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Officials act on Chat Holley report recommendations

Dec 1st, 2011 | 0

By DOTTY NIST

Walton County commissioners have agreed to move forward with putting new written procedures in place to govern the purchase of property by the county.

This was decided at the Nov. 22 Walton County Board of County Commissioners (BCC) regular meeting at the Walton County Courthouse in DeFuniak Springs.

The decision followed a discussion of the independent report on the county’s purchase of a half-acre parcel at the southwestern corner of the Chat Holley Road/U.S. 331 intersection. In September, after questions and issues have arisen about the transaction, including the purchase procedure, the commissioners had voted to enlist independent counsel to conduct a review of the purchase. The transaction had taken place approximately one year earlier for the purpose of a road improvement project at the intersection.

The independent review document, produced by William Graham and George Gwynn, had been provided on Oct. 25, but the BCC had put off discussing it until their November second Tuesday meeting. Graham and Gwynn made a presentation on the report at the Nov. 22 meeting. Their presentation included an addendum to the report dated Nov. 20. The addendum did not result in any change in Graham and Gwynn’s findings.

Gwynn spoke of “a history of survey problems” in the area of the parcel due to the lack of a government marker on the northeast corner of the section line directly north of the property. He noted that, due to uncertainty with the northern boundary of the northwest quarter-section of Section 29, the section line directly north of the property, there were possible boundary overlaps or gaps. The independent counsel recommended that the county seek an agreement with adjoining property owners to establish boundaries—or a judicial determination if such an agreement were unsuccessful.

Graham and Gwynn’s report indicated that the road improvement project on Chat Holley Road has ceased along the quarter-mile section on the eastern end of the roadway due to boundary uncertainties.

Gwynn continued to maintain that apparently there had been “no proper review” of documents associated with the parcel purchase by the county prior to the Oct. 8, 2010 closing. The situation, he explained, was caused by the county not having procedures in place for such transactions—or for the retaining of special legal counsel, as was done in this instance. “It was unclear who was in charge during this process,” Gwynn commented.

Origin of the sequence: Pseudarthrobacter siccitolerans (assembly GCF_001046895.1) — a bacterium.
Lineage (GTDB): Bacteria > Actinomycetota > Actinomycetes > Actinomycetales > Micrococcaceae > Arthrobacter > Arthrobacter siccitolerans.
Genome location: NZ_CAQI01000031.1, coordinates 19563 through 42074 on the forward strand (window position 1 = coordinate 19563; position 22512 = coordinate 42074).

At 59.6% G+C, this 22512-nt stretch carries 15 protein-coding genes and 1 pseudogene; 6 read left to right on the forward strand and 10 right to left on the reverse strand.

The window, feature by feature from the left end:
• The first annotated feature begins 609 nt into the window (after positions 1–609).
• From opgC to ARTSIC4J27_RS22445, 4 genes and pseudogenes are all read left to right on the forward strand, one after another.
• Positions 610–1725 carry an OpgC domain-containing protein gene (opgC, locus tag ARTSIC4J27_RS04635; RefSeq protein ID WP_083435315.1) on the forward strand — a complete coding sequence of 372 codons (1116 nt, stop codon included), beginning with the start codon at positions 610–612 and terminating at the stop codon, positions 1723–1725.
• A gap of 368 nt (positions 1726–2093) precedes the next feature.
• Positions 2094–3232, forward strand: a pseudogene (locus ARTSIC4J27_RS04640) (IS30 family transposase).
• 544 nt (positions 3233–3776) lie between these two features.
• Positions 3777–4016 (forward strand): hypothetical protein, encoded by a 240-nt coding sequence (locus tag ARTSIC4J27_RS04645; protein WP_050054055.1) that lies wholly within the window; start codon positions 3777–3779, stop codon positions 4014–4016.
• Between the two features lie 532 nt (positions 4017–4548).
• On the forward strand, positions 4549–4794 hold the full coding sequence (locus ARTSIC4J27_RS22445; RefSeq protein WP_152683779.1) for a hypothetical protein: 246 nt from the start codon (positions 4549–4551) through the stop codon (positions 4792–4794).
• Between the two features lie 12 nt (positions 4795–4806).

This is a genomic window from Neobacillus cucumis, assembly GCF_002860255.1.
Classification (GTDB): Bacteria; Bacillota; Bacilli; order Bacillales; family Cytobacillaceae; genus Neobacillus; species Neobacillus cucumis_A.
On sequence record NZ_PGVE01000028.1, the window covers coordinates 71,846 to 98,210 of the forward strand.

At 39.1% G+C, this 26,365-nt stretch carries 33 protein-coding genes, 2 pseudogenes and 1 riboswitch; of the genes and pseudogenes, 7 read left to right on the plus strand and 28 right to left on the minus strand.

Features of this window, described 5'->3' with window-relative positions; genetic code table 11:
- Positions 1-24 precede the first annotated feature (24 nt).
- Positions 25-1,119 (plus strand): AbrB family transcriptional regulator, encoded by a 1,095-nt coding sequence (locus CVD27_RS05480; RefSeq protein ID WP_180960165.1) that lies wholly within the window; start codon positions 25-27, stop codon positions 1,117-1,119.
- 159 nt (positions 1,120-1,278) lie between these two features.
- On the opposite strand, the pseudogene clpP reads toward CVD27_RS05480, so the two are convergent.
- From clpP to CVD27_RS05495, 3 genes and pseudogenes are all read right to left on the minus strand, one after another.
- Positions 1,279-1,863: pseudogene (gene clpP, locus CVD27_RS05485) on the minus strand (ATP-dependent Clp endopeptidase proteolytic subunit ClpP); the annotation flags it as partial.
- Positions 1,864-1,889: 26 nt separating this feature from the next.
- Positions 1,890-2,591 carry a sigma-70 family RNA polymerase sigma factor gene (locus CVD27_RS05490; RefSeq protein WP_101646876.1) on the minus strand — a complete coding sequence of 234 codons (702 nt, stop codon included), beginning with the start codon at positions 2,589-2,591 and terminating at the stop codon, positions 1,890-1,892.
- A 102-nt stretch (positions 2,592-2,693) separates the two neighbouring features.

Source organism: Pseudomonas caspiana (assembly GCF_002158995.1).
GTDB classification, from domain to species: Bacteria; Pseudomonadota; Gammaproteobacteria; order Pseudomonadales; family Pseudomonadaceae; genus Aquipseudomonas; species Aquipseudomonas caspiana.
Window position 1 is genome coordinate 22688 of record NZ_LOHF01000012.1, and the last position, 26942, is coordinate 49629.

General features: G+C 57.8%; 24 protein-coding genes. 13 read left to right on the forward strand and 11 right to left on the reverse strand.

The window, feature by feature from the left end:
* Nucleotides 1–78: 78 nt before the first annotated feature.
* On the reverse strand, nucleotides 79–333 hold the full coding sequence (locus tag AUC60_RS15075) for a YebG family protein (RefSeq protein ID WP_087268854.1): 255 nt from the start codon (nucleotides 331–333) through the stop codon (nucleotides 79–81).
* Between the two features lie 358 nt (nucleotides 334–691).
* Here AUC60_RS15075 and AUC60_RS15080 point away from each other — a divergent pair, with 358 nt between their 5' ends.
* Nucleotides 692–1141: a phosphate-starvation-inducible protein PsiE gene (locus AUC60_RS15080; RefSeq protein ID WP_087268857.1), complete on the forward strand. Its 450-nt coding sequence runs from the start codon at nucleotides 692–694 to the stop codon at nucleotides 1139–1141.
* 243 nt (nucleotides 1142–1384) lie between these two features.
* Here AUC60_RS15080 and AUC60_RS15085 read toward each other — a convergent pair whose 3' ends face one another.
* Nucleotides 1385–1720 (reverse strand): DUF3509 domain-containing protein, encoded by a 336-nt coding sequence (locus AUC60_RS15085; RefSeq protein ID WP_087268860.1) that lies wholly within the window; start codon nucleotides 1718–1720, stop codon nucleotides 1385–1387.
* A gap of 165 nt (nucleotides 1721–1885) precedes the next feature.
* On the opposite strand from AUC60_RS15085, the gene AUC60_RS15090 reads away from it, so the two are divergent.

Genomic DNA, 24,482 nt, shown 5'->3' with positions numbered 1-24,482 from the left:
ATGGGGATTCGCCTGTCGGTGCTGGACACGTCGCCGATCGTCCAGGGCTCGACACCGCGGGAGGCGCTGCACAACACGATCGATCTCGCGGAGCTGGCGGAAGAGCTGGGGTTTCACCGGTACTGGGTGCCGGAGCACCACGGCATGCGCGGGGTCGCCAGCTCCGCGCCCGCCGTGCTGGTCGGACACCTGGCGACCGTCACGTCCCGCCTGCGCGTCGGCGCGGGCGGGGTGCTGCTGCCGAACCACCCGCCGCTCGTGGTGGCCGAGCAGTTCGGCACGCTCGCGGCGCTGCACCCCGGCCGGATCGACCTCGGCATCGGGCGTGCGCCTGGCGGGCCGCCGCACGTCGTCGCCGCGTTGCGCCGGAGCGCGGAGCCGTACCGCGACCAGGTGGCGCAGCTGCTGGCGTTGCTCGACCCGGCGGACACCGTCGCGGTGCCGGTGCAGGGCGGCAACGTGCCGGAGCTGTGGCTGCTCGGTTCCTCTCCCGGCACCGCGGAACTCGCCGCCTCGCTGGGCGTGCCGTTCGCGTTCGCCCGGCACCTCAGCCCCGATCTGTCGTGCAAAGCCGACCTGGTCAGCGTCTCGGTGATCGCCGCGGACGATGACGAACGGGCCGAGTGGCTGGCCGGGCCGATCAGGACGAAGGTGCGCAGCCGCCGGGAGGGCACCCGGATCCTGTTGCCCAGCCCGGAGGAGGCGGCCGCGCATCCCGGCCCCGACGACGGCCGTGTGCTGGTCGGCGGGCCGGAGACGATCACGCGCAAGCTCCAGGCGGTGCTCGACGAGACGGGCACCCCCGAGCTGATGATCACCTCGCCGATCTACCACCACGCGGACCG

A defining of tasks is needed, along with written procedures for property acquisition and a very detailed outline for each real estate transaction, he added.

Gwynn saw a problem with the warranty deed by which the county had acquired the property. This involved a deed restriction. The restriction, Gwynn explained, states that the parcel may only be used for right-of-way and road improvements. He indicated that it would have been to Walton County’s benefit for this restriction not to been imposed, leaving options open for the property. He recommended either an agreement with the seller on the meaning of the provision or, if that were not possible, seeking a judicial determination on its exact meaning.

Gwynn noted that two design plans were created for the intersection project, one creating a perpendicular intersection and one just providing additional right-of-way. Typically the state does require perpendicular intersections, he said. For the plan that would have retained the same intersection angle, he noted, not all of the property that the county purchased would have been needed. He characterized the purchasing process as having proceeded too far in advance of the county knowing what the state’s requirement would be in this instance.

With proper procedures for identifying and ranking capital projects, to include input from county staff, vetting and control of projects, problems of this kind may be avoided, Gwynn urged.

He also advocated registration of anyone lobbying the BCC on any matter as a lobbyist to “protect all sides.”

County Commission Chairman Scott Brannon was concerned about any potential precedents that might have been set by the parcel purchase. Graham responded that the circumstances of the transaction, including the use of proportionate share account funds for the purchase, are such that do not present themselves often. His opinion was that a precedent had not been created.

District 5 Commissioner Cecilia Jones motioned for the suspension of any further “land deals” until written procedures,as recommended by Graham and Gwynn, were in place.

Brannon attempted to second the motion but remembered that as chairman he could not second motions. District 2 Commissioner Kenneth Pridgen then seconded and the motion carried unanimously.

District 4 Commissioner Sara Comander motioned to have Graham and Gwynn prepare the written procedures per their recommendations as language to be brought before the BCC for consideration. This is to include the best management practices suggested in the independent counsel’s report along with the two other recommendations regarding the real estate acquisition.

The motion was approved unanimously

Graham and Gwynn agreed to proceed as requested.

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